• […] Let’s ban “hoppy” and “malty” from beer descriptions, by Kate Bernot @ Draft Magazine [“This isn’t about snobbery. We don’t need to write tasting […]

  • Kevin W. says:

    I like that this idea is gaining more momentum. I’ll admit that I’m still guilty of describing a beer as “hoppy”, though I usually catch myself and correct it to something more like “hop-forward”, particularly if I’m unable to really articulate the specific hops flavors (for which I still need a lot more practice).

    This is a good thing though. All beers are “hoppy” to some respect, just by the nature of using hops. Same goes for “malty”. There are so many better ways to describe what we’re drinking, without coming across with beer snobbish either.

  • sdkluber says:

    #BanHoppy, #BanMalty

    Encourage Brewers to Elaborate

  • […] Draft Magazine | Let’s ban “hoppy” and “malty” from beer descriptions […]

  • PAbeerfan says:

    I get what the movement is trying to do and, since I have a relatively refined palate, I’m ok with it. There’s a risk though.

    “Hoppy” is less intimidating to a non-craft drinker than “a delicate bouquet of pine and earthy essence balanced with citrusy notes owing to grapefruit and lemon” (read: pretentious). The context of the article is a little scattered, so I’ll attempt to draw a conclusion or two and ask for a degree of leeway to make my point.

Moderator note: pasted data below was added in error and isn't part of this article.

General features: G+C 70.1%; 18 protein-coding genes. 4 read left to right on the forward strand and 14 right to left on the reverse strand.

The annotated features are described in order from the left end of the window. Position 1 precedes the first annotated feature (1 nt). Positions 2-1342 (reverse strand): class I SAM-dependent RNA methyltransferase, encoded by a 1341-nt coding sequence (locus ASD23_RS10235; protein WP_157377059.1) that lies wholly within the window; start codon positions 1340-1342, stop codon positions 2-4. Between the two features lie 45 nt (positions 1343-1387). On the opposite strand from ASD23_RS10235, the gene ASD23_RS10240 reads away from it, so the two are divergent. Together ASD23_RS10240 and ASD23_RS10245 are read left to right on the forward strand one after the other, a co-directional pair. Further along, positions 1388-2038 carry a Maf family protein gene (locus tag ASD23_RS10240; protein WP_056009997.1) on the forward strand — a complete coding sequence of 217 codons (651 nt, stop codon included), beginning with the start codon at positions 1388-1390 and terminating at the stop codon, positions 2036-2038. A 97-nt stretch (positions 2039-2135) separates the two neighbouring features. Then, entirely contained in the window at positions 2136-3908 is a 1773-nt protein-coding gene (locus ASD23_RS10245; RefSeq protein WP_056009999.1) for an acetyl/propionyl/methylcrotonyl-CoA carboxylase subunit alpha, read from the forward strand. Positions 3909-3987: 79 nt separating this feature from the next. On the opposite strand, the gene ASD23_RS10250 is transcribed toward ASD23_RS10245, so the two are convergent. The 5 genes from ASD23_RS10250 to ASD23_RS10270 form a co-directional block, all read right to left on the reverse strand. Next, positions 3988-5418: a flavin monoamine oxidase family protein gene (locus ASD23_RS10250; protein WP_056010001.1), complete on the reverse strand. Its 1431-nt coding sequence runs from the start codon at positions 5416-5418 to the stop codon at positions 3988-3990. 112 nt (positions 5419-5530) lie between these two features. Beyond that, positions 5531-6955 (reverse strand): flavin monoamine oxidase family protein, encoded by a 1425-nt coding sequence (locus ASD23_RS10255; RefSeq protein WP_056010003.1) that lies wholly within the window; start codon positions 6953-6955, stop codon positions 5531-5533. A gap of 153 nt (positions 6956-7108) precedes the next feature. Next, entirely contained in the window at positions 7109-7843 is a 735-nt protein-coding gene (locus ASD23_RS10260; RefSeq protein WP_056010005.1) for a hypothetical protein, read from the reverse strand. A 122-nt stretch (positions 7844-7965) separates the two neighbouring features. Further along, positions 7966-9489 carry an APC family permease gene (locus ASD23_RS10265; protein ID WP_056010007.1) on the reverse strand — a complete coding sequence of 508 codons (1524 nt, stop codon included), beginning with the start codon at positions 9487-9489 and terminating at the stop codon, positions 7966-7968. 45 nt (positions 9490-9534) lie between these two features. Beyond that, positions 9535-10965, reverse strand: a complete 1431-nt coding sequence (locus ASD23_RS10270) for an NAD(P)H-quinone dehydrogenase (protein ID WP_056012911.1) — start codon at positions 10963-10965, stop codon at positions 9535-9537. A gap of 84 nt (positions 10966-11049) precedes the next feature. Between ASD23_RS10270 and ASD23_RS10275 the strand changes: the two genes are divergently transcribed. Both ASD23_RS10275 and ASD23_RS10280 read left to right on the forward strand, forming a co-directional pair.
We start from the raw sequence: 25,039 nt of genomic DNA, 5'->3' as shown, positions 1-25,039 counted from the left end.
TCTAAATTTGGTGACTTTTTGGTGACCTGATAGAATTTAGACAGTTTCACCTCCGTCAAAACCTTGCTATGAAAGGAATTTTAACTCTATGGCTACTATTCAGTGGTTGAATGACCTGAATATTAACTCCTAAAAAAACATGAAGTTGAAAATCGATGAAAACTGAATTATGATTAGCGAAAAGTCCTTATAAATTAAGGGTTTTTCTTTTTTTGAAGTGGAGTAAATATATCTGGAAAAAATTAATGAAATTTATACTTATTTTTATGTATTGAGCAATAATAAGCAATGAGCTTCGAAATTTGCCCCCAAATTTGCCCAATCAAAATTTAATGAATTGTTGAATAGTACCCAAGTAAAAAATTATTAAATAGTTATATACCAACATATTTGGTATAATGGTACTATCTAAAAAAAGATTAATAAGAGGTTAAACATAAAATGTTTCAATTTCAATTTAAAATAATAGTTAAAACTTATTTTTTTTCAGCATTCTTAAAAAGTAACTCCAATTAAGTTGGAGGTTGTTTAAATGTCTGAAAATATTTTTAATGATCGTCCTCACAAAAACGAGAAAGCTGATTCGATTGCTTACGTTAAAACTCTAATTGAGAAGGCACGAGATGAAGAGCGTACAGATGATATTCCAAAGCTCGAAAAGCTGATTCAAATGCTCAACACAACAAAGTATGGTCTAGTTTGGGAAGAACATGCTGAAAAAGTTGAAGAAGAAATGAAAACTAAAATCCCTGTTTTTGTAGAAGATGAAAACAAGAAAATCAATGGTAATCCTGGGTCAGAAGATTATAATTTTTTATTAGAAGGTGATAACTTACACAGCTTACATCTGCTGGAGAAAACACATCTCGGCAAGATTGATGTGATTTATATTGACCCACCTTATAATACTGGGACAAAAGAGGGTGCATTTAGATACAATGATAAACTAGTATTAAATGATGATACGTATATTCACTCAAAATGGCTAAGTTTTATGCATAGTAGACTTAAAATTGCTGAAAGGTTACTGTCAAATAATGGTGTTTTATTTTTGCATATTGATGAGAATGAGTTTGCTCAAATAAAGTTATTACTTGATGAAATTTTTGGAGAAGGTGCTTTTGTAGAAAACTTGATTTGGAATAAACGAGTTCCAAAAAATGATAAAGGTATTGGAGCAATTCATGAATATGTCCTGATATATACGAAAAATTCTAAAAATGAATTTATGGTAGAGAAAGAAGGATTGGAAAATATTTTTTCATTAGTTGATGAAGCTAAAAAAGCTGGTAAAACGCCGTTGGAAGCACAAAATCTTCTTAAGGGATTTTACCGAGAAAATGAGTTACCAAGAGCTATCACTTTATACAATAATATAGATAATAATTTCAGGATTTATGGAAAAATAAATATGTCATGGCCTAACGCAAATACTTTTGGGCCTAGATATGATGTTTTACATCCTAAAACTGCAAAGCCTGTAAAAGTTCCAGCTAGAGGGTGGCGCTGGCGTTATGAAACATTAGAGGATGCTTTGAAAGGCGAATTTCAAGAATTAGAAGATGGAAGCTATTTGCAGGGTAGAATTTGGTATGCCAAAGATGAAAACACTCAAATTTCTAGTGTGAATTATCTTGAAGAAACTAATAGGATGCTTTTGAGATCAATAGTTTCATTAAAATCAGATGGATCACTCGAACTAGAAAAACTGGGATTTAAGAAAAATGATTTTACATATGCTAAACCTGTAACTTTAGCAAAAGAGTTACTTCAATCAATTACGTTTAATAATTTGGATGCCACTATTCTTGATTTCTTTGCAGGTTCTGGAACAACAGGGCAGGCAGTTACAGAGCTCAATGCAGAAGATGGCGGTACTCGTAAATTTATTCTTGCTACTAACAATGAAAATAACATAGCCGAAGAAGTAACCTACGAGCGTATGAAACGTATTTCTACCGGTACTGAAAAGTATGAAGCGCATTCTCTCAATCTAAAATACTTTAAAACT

The nexus of the issue is the use of the terms hoppy and malty. I’d argue that audience should be considered, first and foremost. Hoppy and malty may be more aptly used on the actual bottle. In most cases, label real-estate is at a premium, given all the mandated disclaimers and warnings – not to mention that your focus is primarily on your branding. Given all the requirements, it’s almost necessary to add a neck-label these days to get two or three lines of either: the story behind the beer, the flavor profile, the branding fit, or any other items of importance. Adding a precise and potentially lengthy description of the full profile may be tough to justify. In this case, “hoppy” or “malty” is excusable.

    In the case of a beer magazine or article to beer drinkers, digital space is cheap. Give me all of the details. Leave hoppy and malty at the door.


  • WCurtis says:

    Well said! Although beer has not reached its full potential, it has already surpassed other alcoholic beverages in complexity and refinement. We must choose our words wisely as to parlay our descriptions while upholding a standard that is unpretentious.

    While we are on this subject, we must also consider the same approach to the naming of said beers by approaching with creativity, but not bordering on ridiculousness for this too will stunt the acceptance of Craft Beer as a peer.

  • HB says:

    While I agree that “aroma of malt and hops” is the descriptive equivalent of “aroma of beer”, I disagree with an overall boycott on the terms. Malty and hoppy are about balance – a beer that has ” aromas of toasted biscuit and honey” could be either malty OR hoppy, depending on the amount/strength/character of the hops used.

    It should not be the ONLY thing said about a beer, but I still feel it is a good introduction to the balance BETWEEN malt and hops.